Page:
Sunday, November 10, 2019


The tearing-down of the Berlin Wall was the result of both the collapse of the East German gulag and of a Kafka-like bureaucratic misunderstanding by the East German official who misspoke, and by doing so opened the floodgates.

In 1992 Francis Fukuyama published The End of History and the Last Man, in which he stated that history and the Hegelian model might finally have arrived at the end of the marathon.

Gorbachev was considered in the West as a Russian Marcus Aurelius who was lauded for having recognized that the Soviet Empire was a failed project, whose days were counted. While President George H. W. Bush, P.M. Margaret Thatcher and Chancellor Helmut Kohl were sophisticated enough not to humiliate the Russian leader, others were less subtle and found a way to traumatize the Russian pride and psyche.

Today's commemoration of the Berlin saga feels more like a revision than a confirmation.

Indeed yesterday's Utopian projection has evolved into a dystopian situation. The unipolar world is no longer a sustainable assertion. The pax americana is a thing of the past. Putin's Russia proves that skills speak louder than clout. The EU looks more like Eurasia's archipelago than like a force to reckon with. Trump proves again the destructive force of the psychopath in power.

This very "debauched" landscape is in need of urgent repair.  While China and Russia have smart personalities (if disagreeable) at the helm, the US is stuck with a hell-bent president (who might "overstay"). In the West the situation is getting worse because it is losing the moral and intellectual ability to conceive otherwise. If one loses the grasp of diversity one risks ending up in the dead end where Trump's America now finds itself. It has neither allies or shared values. It only frequents opportunistic abettors, by choice .

After the collapse of the Soviet monolith, it felt as if we might have entered a new era of philosophical leaders, less inclined to follow Fukuyama's hasty conclusion than to reconsider the harmonium of a revisited "Concert of nations and cultures". No need to return to the Congress of Vienna or Versailles deceptions. The inclusive curiosity, acceptance of the "bend", of the romanticized "other", became the more desirable options for all to experience. Optimism was in the air.  It was alas short lived.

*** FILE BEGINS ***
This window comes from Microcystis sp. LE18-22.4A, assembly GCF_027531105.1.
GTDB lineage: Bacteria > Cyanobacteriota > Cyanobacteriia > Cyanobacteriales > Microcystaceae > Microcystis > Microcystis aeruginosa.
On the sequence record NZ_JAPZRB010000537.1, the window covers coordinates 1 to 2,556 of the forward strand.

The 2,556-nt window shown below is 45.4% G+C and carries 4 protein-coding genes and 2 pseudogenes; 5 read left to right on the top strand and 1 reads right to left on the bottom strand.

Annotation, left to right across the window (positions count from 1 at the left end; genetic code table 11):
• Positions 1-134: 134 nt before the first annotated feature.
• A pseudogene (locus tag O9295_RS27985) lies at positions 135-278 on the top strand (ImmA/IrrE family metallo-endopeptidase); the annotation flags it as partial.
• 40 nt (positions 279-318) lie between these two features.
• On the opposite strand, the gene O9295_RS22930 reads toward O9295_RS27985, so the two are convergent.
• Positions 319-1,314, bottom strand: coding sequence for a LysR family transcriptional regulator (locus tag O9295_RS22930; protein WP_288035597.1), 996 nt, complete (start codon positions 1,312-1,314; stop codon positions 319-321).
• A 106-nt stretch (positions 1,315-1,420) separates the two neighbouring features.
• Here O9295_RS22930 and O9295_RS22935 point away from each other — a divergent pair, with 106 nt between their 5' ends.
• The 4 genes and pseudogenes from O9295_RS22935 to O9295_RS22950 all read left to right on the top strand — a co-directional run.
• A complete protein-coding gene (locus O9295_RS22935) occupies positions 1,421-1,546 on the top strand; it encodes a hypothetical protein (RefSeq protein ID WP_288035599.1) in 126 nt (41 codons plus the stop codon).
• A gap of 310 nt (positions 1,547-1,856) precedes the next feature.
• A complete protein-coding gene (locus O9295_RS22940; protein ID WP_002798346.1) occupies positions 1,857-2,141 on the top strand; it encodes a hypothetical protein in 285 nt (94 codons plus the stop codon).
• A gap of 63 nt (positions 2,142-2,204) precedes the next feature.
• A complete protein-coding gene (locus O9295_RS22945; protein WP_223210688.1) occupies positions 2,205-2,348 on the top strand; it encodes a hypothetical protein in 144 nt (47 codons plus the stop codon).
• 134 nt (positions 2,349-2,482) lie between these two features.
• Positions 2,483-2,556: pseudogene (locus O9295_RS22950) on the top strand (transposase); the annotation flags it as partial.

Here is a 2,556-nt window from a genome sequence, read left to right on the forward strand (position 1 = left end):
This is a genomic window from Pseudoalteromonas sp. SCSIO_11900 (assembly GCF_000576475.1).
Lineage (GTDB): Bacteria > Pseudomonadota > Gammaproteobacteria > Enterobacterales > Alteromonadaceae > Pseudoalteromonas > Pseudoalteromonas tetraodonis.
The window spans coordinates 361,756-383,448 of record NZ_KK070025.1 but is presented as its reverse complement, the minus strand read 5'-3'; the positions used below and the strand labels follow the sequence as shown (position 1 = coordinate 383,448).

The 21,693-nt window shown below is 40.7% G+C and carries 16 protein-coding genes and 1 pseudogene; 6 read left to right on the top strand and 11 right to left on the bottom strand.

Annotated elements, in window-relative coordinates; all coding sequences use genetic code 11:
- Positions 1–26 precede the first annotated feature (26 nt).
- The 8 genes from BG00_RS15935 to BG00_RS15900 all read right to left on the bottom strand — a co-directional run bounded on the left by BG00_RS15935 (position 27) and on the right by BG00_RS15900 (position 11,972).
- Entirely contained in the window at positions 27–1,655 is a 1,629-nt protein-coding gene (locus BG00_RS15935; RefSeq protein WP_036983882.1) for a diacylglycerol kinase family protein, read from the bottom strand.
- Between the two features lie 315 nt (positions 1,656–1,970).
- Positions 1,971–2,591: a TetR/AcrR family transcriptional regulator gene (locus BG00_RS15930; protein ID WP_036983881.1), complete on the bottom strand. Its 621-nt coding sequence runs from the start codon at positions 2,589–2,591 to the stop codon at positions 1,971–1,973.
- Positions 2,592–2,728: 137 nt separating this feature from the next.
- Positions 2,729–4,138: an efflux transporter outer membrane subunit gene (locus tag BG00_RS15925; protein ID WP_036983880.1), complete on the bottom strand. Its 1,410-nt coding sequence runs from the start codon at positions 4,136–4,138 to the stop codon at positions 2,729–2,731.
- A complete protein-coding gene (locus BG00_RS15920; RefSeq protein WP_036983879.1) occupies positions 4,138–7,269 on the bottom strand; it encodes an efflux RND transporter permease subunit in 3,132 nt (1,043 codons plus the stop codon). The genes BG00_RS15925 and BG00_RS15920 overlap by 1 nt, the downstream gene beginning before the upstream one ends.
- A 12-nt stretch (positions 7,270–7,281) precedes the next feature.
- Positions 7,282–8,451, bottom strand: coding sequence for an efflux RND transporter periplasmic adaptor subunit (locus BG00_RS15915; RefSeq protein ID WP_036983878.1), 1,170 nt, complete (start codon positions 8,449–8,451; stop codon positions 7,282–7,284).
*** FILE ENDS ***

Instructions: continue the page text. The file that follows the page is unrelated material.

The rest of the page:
Even in Germany, the post-Berlin magnum opus is considered today as an almost-failed experiment. The former East Germans still remain "there" and in Eastern Europe more unpleasant occupants inhabit the splendors which were expecting more enlightened occupants.  Did such existential changes have to lead to such mediocre todays?

Europe has gravitasAmerica has mass (unevenly distributed). The old continent always needed the federateur emachinaAmerica was willing to provide one. Now that Europe is in need as never before, America choses to taste its own home brew of slow-death elixir. The odd couple has become an old couple from hell.  One partner choses to stray (Erdogan in the White House next week), the other sulks (Macron). The divorce papers are ready and there is no pre- nuptial. This is going to be ugly.  Tragically, it is hard to find a successor to the Marshalls, JFKs or Kellys. The Democratic contenders are stuck in the web of internal policies, while the GOP has become frankly an ersatz of European 1936 Zeitgeist. Macron is right when he argues that Europe needs to count more on its own means and ways. He should also suggest measures which might alleviate the real existential split which is growing between the Western and Eastern parts. This movie, in perverse progress, needs a scenarist before it flops.

Chancellor Angela Merkel looked subdued in Berlin yesterday. After all, born in then-East Germany, she knows more than most about how dreams can turn into nightmares.

No comments:

Post a Comment